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Organizational Knowledge Clause 7. Context of the organization ISMS: Continually improving performance is critical in a global business environment increasingly characterized by mounting performance pressure, constant change, and disruption, where companies will have to take on new roles, develop new capabilities, and fundamentally shift their relationships with customers and partners.
We call this phenomenon the Big Shift. Competition has increased, and it is getting harder for businesses to maintain leadership positions. In this environment, talent is the only asset that has the potential to continuously appreciate. Companies need nimble workers who challenge the status quo, pursue improved performance, and learn from market forces and trends around them.
These workers are resilient. They do not crumble under the pressure of the rapidly changing world. Instead, they view challenges as opportunities to learn and improve; they get stronger from these opportunities. However, every business has this type of worker. Businesses can learn to identify Explorers within their workforce and create work environments that elicit the Explorer behaviors in all workers.
This is essential to surviving and thriving in the era of the Big Shift. For some, domain may be narrowly defined. For example, one person might be focused on making an impact in health care broadly, while another might focus on making an impact in the treatment of dermatological diseases. Another individual may focus on establishing and growing virtual communities—not a function per se—within large companies in unrelated industries.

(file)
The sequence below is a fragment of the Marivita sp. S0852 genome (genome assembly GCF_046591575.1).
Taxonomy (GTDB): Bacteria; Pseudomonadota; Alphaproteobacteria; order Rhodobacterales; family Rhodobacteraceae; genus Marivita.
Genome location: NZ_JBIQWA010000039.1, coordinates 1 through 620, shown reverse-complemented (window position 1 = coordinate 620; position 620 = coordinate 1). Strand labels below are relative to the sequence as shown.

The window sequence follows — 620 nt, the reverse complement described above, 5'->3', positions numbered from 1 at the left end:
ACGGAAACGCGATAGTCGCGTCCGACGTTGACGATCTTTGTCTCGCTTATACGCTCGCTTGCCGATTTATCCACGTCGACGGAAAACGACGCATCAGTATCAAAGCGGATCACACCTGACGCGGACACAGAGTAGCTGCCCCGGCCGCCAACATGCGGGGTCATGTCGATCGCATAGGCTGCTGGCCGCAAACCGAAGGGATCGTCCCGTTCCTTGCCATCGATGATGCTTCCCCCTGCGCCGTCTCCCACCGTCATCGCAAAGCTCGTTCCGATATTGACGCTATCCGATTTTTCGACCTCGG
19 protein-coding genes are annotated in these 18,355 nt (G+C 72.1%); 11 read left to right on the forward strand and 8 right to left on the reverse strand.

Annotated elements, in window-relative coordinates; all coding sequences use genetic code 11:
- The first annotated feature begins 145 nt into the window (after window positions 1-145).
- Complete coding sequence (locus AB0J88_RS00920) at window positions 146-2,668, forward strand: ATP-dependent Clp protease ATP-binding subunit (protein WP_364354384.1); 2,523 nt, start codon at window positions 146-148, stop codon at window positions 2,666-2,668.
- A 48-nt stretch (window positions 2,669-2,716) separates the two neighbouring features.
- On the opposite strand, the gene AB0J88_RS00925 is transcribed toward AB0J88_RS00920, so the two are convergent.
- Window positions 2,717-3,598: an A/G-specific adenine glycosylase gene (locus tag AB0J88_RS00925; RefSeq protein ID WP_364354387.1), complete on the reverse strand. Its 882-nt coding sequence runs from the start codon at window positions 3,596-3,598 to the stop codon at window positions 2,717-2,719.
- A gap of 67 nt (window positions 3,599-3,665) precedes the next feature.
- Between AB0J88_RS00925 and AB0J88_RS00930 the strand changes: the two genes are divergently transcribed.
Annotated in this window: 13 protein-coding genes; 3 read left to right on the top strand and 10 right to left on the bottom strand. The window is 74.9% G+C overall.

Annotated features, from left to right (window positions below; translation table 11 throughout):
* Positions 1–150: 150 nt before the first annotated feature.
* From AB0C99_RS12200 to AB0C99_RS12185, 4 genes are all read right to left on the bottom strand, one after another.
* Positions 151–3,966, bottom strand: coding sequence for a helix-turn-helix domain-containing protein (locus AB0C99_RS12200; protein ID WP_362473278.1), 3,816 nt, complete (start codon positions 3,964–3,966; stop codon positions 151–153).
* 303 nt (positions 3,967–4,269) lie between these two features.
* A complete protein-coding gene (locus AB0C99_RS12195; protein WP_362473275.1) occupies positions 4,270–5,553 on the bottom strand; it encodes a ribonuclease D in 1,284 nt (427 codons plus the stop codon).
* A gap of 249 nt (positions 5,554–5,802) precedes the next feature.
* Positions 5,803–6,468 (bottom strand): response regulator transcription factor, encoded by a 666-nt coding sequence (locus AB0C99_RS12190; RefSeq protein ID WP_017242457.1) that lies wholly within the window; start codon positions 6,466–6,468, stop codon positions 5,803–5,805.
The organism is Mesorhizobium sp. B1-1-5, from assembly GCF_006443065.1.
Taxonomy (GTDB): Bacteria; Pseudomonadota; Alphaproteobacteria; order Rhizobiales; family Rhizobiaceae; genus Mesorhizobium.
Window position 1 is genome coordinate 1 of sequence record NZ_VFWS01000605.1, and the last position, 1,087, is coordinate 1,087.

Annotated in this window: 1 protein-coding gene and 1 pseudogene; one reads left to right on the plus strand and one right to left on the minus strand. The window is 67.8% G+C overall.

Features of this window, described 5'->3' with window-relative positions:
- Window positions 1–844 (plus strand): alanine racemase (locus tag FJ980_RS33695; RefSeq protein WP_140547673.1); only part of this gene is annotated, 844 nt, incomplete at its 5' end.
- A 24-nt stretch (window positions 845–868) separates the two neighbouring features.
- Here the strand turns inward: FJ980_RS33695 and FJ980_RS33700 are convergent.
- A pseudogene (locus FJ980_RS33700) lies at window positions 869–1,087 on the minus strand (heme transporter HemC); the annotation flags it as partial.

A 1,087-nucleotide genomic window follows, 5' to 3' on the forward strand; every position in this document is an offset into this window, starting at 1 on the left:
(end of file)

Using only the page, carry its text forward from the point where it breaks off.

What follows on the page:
Because the concept of domain is somewhat nebulous, it is difficult to convey it as a question to survey respondents. To simplify, we asked respondents about their commitment to their industries, recognizing that commitment to industry does not capture other possible domains such as market or area of expertise. To test this assumption, we relaxed our filter to include those who indicated a desire to make an impact on their functional area, and the proportion of Explorers in our sample only increased slightly, to 13 percent from In future years, we will continue to refine our understanding of commitment to domain and improve how we test for it in a way that limits confusion for participants.